TITLE

Extensor pollicis longus tendon rupture secondary to elastic intramedullary nailing of paediatric forearm fractures: how to avoid them?

AUTHOR(S)
Ellapparadja, Pregash; Hashmat, Iqbal; Takwale, Vinay
PUB. DATE
July 2011
SOURCE
European Journal of Orthopaedic Surgery & Traumatology;Jul2011, Vol. 21 Issue 5, p315
SOURCE TYPE
Academic Journal
DOC. TYPE
Article
ABSTRACT
The introduction of elastic stable intramedullary nailing (ESIN) has made operative fixation an important option in treatment of the paediatric forearm bone fractures. ESIN is an excellent treatment option, which is easy to perform. However, a considerable number of complications and problems can arise even with experienced hands. We would like to bring to the attention an important complication namely EPL rupture that has been only sporadically reported in the literature. We present our case study of 12 paediatric forearm fractures that underwent ESIN at our hospital. Mean age of the patient was 8.25 (Range: 5-12 years). Ten of them had fracture of both radius and ulna, while the remaining had isolated displaced fracture of the neck of radius. The radial fracture was stabilized with percutaneous nailing with entry point on dorsum of hand at Lister's tubercle (9 cases)/lateral entry over anatomical snuff box (3 cases). All fractures united by 8-12 weeks, and the nails were removed at 12 weeks. Three cases had extensor pollicis longus (EPL) tendon rupture during follow-up at 8 weeks after the surgery. All these 3 cases had dorsal approach near Lister's tubercle, and the length of the protruding nail was more than 10 mm from the dorsal cortex (20.34 mm (age-12 years), 13.88 mm (age-7 years) and 14.12 mm (age-11 years). Two of them subsequently went on to have tendon transfer operation successfully regaining the full function of the thumb, while the third patient refused any operative intervention and was lost to follow-up. We strongly feel that this EPL complication is entirely avoidable by adhering to the principles of mini-open incision rather than stab incision, nail entry under direct vision, cutting the nail close to the bone (leaving only 5 mm of nail length protruding outside) to prevent any undue soft tissue irritation and probable nail migration and bringing the patient earlier (at 2 weeks) for follow-up to identify nail migration.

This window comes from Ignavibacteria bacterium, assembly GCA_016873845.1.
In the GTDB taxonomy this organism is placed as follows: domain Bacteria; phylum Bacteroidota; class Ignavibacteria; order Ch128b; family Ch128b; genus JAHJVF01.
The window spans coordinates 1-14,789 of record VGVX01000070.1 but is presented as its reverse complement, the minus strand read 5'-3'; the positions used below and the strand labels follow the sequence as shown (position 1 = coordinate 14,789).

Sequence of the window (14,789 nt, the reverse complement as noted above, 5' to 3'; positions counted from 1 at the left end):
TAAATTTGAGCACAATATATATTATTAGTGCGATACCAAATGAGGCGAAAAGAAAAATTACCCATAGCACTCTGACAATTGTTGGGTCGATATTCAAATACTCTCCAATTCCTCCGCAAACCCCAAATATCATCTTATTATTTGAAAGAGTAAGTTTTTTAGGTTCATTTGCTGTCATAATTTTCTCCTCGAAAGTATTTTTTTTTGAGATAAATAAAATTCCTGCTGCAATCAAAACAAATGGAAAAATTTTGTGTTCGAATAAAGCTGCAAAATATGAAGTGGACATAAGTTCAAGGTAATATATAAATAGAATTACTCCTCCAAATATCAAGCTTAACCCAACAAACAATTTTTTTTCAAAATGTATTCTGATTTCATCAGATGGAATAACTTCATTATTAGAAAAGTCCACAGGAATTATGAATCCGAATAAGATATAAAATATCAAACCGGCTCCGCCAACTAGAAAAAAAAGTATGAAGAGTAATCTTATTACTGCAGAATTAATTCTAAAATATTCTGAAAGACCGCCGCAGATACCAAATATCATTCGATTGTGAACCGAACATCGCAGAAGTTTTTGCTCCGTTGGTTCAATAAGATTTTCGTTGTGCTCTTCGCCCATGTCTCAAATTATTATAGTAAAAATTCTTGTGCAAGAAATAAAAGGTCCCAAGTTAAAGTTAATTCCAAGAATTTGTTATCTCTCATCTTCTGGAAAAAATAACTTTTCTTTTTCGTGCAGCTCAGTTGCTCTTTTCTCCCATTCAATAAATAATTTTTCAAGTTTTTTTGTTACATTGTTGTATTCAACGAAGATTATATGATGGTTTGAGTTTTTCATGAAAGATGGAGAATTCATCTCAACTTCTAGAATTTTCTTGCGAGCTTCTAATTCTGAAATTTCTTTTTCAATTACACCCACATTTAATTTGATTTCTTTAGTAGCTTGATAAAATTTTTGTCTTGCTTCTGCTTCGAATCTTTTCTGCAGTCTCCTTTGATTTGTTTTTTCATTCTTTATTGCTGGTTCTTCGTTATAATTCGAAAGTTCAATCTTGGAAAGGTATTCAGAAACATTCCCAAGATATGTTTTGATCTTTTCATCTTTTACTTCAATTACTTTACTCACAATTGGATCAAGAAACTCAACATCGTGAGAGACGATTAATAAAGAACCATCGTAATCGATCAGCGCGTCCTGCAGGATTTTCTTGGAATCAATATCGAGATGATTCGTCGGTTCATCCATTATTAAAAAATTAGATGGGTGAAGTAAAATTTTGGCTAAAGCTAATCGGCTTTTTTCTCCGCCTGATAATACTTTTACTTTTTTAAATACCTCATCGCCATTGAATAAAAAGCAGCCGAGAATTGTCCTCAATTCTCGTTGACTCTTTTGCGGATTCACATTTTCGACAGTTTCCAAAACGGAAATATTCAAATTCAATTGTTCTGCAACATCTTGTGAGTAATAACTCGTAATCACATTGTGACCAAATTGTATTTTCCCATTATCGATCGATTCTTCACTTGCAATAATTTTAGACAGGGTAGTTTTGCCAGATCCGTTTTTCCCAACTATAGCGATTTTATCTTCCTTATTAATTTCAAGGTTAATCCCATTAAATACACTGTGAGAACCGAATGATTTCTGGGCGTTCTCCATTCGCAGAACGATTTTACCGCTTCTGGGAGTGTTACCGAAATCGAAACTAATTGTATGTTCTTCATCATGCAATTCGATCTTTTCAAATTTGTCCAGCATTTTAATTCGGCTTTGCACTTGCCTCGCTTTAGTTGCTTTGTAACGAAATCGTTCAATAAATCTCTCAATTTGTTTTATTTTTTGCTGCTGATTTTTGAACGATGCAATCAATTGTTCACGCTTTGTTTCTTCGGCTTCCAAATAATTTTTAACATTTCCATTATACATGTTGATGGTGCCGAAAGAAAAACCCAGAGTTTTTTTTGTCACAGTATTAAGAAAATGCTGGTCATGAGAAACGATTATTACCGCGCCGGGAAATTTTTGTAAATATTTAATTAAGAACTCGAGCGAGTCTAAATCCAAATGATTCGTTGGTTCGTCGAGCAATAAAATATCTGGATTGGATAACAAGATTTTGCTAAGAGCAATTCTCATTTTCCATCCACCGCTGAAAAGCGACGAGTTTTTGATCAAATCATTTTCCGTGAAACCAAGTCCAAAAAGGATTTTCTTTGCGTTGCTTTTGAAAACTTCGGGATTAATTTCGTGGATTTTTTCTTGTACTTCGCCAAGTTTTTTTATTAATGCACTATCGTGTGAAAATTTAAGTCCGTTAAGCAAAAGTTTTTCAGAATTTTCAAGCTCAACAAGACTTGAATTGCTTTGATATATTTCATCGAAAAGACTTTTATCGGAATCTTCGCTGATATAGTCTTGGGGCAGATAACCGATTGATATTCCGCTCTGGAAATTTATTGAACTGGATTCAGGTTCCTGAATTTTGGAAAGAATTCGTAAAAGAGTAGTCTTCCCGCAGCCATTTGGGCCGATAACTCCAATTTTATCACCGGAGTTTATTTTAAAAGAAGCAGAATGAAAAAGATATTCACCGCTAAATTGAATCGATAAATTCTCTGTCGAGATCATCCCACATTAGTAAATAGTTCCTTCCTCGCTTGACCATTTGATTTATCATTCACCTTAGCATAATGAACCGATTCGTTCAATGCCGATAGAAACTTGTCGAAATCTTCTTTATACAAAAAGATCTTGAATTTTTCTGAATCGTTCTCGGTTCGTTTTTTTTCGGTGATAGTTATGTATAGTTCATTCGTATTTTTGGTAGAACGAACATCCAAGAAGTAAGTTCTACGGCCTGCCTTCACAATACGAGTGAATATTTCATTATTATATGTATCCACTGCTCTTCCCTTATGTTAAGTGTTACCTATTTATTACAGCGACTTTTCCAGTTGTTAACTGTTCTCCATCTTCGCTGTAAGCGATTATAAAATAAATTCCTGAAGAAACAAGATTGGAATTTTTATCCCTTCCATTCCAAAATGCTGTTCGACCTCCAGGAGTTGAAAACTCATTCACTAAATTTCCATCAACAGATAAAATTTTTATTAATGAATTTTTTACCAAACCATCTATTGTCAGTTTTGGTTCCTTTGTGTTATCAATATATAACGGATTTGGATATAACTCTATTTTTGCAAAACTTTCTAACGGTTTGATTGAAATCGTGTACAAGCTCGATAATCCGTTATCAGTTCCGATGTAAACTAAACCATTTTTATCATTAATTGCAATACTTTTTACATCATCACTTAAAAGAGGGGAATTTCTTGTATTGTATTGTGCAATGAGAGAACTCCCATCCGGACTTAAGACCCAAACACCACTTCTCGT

ACCESSION #
61351838

 

Related Articles

Share

Read the Article

Courtesy of THE LIBRARY OF VIRGINIA

Sorry, but this item is not currently available from your library.

Try another library?
Sign out of this library

Other Topics